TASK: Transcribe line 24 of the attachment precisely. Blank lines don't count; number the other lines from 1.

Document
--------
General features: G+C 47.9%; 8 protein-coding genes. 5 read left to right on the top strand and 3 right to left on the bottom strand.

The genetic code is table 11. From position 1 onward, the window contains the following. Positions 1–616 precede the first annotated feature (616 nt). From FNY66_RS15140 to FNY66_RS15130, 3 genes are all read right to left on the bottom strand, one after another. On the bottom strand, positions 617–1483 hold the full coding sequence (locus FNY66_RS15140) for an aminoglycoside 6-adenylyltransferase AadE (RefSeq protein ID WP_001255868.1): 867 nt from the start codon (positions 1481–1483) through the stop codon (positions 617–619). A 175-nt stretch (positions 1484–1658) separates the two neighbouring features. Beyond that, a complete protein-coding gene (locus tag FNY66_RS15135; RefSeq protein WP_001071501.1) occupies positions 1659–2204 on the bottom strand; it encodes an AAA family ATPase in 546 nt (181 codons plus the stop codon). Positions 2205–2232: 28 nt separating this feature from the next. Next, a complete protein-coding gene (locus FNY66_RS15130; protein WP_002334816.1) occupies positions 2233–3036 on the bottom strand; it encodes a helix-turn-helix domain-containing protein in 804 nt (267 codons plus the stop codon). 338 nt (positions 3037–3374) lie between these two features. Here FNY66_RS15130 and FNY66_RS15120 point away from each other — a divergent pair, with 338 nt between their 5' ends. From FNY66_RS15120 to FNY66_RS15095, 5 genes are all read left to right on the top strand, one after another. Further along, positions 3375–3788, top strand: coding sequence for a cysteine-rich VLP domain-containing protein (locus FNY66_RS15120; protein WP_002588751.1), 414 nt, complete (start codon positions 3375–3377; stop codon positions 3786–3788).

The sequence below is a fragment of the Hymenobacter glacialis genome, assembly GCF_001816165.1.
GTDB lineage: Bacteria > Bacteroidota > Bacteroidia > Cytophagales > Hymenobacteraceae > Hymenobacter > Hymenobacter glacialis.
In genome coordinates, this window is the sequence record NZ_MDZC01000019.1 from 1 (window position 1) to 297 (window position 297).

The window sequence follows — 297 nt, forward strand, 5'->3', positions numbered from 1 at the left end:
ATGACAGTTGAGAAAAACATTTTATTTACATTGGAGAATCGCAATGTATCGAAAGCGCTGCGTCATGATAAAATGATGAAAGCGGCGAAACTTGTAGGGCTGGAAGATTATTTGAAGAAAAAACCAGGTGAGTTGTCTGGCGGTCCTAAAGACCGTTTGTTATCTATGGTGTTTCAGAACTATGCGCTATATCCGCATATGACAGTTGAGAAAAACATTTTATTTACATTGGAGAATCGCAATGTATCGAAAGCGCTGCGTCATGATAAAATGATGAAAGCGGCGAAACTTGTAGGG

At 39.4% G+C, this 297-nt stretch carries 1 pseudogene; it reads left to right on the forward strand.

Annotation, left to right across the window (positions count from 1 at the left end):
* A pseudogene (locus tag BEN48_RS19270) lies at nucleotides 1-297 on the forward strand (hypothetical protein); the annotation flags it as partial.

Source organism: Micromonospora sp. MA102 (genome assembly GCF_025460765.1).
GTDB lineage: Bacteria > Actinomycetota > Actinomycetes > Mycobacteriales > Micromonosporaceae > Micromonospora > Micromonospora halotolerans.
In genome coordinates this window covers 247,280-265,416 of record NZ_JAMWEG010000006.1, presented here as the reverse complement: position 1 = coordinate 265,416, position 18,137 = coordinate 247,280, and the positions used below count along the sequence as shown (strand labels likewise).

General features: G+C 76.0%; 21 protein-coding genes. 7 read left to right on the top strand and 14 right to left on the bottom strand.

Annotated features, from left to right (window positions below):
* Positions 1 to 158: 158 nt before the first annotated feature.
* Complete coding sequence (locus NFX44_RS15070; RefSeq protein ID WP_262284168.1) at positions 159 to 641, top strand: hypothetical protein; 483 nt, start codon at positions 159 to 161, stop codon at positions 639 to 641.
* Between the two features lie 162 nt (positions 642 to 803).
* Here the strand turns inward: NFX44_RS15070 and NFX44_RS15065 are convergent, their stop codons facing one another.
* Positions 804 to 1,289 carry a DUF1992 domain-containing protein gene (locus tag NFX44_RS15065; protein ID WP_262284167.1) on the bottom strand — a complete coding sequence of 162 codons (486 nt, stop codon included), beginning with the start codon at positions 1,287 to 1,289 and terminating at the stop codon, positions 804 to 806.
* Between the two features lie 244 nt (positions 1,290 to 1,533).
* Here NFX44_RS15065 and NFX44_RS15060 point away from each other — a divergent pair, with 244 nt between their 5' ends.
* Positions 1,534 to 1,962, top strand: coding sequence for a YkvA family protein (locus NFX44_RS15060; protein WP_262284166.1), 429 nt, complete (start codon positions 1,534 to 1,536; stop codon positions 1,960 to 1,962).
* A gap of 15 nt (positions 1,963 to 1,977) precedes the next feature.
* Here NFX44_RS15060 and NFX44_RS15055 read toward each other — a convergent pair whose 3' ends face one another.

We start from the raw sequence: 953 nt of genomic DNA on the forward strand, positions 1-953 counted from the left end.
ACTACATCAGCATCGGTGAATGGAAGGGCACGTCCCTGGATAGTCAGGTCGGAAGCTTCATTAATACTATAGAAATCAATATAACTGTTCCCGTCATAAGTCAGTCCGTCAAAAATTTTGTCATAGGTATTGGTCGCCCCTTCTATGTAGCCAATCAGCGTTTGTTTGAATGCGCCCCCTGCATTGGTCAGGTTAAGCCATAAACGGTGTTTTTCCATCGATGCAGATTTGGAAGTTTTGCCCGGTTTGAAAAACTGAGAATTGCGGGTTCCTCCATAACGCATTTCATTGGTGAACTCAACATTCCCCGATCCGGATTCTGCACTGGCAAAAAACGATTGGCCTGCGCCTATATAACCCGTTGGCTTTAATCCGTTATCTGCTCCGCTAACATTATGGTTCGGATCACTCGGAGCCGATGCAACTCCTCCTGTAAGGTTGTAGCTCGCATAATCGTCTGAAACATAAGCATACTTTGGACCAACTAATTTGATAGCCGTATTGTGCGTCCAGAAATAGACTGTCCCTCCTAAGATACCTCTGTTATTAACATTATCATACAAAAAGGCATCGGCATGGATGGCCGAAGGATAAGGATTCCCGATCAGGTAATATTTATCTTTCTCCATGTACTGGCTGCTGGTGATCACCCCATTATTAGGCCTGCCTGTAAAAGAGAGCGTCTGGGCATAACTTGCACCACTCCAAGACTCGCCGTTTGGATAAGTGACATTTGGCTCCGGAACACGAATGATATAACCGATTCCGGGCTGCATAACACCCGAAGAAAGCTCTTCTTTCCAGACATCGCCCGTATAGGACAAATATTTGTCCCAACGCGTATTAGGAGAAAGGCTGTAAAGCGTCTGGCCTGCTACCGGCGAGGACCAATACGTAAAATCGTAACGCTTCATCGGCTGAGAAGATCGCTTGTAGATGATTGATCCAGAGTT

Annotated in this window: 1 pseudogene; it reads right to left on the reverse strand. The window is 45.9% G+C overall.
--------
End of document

* A gap of 15 nt (positions 1,963 to 1,977) precedes the next feature.